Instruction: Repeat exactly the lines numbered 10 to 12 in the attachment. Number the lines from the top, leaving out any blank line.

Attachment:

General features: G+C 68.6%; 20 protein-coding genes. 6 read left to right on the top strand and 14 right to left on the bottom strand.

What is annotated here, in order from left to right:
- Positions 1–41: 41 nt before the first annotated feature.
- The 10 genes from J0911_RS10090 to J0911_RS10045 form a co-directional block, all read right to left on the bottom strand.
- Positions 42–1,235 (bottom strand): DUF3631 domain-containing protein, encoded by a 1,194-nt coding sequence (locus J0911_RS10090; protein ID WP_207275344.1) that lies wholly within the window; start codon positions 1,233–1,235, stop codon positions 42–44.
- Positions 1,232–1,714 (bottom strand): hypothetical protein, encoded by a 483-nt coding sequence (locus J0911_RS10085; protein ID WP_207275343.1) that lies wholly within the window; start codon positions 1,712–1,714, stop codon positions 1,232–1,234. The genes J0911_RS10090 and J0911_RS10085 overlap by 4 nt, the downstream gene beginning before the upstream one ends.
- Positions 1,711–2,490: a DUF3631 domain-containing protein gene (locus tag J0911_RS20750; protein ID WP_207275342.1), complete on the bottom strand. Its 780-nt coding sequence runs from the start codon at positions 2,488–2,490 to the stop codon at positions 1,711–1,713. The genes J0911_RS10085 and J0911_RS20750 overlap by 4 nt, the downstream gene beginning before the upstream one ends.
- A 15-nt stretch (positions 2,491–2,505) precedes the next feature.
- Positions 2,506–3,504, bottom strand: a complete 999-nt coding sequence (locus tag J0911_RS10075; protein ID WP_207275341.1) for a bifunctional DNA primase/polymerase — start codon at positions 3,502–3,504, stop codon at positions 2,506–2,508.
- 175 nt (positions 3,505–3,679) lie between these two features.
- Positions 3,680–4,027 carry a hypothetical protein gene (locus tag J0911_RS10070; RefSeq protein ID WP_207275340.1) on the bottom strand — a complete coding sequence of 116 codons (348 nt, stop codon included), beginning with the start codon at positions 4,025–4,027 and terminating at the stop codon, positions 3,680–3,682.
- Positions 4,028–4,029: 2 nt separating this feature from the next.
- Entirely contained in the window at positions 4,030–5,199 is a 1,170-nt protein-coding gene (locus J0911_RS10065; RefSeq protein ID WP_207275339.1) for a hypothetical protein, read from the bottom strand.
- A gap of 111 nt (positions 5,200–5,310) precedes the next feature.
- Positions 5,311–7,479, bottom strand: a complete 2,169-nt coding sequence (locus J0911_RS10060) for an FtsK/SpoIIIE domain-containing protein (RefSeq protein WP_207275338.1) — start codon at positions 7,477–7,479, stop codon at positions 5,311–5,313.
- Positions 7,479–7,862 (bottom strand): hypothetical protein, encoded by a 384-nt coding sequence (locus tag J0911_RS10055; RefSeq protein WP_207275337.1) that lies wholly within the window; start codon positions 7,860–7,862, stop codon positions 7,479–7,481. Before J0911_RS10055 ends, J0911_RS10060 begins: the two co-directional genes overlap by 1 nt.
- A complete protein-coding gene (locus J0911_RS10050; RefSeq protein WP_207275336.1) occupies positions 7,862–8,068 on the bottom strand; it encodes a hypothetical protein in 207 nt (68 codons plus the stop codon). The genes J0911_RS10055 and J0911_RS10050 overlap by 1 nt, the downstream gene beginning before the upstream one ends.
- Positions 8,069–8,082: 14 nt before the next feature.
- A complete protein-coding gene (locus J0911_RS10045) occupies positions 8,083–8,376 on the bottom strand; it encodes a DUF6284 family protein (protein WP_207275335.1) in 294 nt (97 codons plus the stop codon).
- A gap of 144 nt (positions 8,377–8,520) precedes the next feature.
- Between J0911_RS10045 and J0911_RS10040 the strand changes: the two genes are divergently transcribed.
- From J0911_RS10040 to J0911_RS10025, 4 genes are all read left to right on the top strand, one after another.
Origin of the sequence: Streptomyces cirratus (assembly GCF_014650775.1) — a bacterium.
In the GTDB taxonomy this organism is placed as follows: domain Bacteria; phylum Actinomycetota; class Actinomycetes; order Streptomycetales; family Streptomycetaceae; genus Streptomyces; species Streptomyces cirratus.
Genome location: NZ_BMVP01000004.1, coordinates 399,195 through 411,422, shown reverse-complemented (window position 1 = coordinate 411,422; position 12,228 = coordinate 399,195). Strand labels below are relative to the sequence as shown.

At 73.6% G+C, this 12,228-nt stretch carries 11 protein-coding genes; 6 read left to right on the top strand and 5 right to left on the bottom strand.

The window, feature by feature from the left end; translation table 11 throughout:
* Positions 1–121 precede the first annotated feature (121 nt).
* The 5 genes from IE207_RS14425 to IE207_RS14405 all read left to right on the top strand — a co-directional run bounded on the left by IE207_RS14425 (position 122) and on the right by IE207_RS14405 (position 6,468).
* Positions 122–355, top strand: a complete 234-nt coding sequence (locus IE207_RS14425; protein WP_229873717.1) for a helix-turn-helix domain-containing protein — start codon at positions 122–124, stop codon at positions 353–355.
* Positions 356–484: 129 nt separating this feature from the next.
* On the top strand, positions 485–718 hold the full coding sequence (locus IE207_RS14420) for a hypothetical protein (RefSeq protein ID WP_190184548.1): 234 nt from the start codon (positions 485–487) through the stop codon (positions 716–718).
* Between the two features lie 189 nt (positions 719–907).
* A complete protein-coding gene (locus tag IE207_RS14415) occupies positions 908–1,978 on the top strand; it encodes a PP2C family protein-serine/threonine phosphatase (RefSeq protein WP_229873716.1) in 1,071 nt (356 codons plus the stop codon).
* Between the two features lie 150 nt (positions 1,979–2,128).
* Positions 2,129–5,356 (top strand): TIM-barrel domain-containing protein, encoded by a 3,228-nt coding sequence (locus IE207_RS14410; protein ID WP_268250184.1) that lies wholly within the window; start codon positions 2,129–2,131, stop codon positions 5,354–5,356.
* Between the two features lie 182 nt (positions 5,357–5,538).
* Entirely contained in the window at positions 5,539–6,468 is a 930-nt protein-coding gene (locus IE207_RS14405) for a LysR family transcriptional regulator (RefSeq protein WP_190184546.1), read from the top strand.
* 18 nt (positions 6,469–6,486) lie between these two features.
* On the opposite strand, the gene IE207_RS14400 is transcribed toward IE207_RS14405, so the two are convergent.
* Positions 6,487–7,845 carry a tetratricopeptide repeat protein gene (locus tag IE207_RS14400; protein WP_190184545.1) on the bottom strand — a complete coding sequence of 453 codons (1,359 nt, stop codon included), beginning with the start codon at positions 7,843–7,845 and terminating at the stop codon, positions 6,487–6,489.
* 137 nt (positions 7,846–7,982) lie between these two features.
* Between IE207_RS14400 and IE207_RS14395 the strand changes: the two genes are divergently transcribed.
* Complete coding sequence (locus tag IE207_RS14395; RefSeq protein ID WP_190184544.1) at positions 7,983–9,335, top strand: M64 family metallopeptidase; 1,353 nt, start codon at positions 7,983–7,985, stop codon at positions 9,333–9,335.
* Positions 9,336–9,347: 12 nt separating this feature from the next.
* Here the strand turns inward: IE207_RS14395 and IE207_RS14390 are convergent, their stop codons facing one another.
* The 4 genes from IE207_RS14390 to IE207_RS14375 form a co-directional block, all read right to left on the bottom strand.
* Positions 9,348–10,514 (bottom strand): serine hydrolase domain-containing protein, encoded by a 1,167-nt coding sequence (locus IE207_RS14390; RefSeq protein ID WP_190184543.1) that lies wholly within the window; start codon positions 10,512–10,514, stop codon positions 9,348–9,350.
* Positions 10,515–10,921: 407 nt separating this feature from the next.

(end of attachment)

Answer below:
- 175 nt (positions 3,505–3,679) lie between these two features.
- Positions 3,680–4,027 carry a hypothetical protein gene (locus tag J0911_RS10070; RefSeq protein ID WP_207275340.1) on the bottom strand — a complete coding sequence of 116 codons (348 nt, stop codon included), beginning with the start codon at positions 4,025–4,027 and terminating at the stop codon, positions 3,680–3,682.
- Positions 4,028–4,029: 2 nt separating this feature from the next.